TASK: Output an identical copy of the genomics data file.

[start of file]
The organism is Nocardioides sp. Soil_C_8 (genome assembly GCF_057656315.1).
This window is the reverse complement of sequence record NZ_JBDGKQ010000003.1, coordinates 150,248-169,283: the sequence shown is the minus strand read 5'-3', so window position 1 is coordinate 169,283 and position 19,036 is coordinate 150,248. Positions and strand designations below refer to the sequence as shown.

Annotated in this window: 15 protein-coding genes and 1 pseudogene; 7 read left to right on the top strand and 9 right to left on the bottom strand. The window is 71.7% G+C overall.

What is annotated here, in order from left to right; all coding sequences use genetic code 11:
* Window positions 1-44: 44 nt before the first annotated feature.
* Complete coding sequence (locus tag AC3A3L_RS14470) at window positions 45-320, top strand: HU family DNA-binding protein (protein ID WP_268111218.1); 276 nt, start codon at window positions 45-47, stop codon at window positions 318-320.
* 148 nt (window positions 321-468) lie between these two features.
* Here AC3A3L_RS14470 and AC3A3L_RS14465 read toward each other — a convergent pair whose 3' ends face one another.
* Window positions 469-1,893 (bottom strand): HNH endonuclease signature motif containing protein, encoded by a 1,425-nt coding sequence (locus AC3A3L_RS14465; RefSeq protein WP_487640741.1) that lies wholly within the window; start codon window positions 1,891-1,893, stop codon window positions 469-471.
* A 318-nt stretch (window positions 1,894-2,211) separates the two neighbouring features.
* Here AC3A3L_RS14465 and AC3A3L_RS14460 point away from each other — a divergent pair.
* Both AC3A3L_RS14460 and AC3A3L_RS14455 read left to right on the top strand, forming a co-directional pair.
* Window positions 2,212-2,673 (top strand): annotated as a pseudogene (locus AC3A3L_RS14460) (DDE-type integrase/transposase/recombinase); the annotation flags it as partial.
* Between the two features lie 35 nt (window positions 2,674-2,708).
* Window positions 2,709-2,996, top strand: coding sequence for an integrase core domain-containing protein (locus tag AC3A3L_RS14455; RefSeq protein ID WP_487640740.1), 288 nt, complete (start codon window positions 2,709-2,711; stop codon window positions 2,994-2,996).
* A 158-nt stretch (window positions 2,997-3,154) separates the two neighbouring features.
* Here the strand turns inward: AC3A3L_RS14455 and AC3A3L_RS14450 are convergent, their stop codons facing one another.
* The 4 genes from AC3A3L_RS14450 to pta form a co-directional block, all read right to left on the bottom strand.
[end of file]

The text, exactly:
The organism is Nocardioides sp. Soil_C_8 (genome assembly GCF_057656315.1).
This window is the reverse complement of sequence record NZ_JBDGKQ010000003.1, coordinates 150,248-169,283: the sequence shown is the minus strand read 5'-3', so window position 1 is coordinate 169,283 and position 19,036 is coordinate 150,248. Positions and strand designations below refer to the sequence as shown.

Annotated in this window: 15 protein-coding genes and 1 pseudogene; 7 read left to right on the top strand and 9 right to left on the bottom strand. The window is 71.7% G+C overall.

What is annotated here, in order from left to right; all coding sequences use genetic code 11:
* Window positions 1-44: 44 nt before the first annotated feature.
* Complete coding sequence (locus tag AC3A3L_RS14470) at window positions 45-320, top strand: HU family DNA-binding protein (protein ID WP_268111218.1); 276 nt, start codon at window positions 45-47, stop codon at window positions 318-320.
* 148 nt (window positions 321-468) lie between these two features.
* Here AC3A3L_RS14470 and AC3A3L_RS14465 read toward each other — a convergent pair whose 3' ends face one another.
* Window positions 469-1,893 (bottom strand): HNH endonuclease signature motif containing protein, encoded by a 1,425-nt coding sequence (locus AC3A3L_RS14465; RefSeq protein WP_487640741.1) that lies wholly within the window; start codon window positions 1,891-1,893, stop codon window positions 469-471.
* A 318-nt stretch (window positions 1,894-2,211) separates the two neighbouring features.
* Here AC3A3L_RS14465 and AC3A3L_RS14460 point away from each other — a divergent pair.
* Both AC3A3L_RS14460 and AC3A3L_RS14455 read left to right on the top strand, forming a co-directional pair.
* Window positions 2,212-2,673 (top strand): annotated as a pseudogene (locus AC3A3L_RS14460) (DDE-type integrase/transposase/recombinase); the annotation flags it as partial.
* Between the two features lie 35 nt (window positions 2,674-2,708).
* Window positions 2,709-2,996, top strand: coding sequence for an integrase core domain-containing protein (locus tag AC3A3L_RS14455; RefSeq protein ID WP_487640740.1), 288 nt, complete (start codon window positions 2,709-2,711; stop codon window positions 2,994-2,996).
* A 158-nt stretch (window positions 2,997-3,154) separates the two neighbouring features.
* Here the strand turns inward: AC3A3L_RS14455 and AC3A3L_RS14450 are convergent, their stop codons facing one another.
* The 4 genes from AC3A3L_RS14450 to pta form a co-directional block, all read right to left on the bottom strand.